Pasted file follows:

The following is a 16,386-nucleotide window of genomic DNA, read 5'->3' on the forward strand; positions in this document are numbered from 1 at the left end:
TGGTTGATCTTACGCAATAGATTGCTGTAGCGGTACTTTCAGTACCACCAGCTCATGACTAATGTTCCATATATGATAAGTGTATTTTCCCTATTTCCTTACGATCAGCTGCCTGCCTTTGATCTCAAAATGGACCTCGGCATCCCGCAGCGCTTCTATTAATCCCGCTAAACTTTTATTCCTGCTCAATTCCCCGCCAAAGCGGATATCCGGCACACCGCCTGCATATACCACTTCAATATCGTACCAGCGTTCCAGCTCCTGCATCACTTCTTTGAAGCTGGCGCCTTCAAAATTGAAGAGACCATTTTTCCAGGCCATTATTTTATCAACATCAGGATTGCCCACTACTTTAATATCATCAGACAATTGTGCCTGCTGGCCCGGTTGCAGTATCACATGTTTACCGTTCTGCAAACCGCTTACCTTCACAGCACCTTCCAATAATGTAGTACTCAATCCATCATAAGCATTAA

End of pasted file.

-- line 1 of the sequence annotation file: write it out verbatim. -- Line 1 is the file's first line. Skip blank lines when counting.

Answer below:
The following is a 16,386-nucleotide window of genomic DNA, read 5'->3' on the forward strand; positions in this document are numbered from 1 at the left end: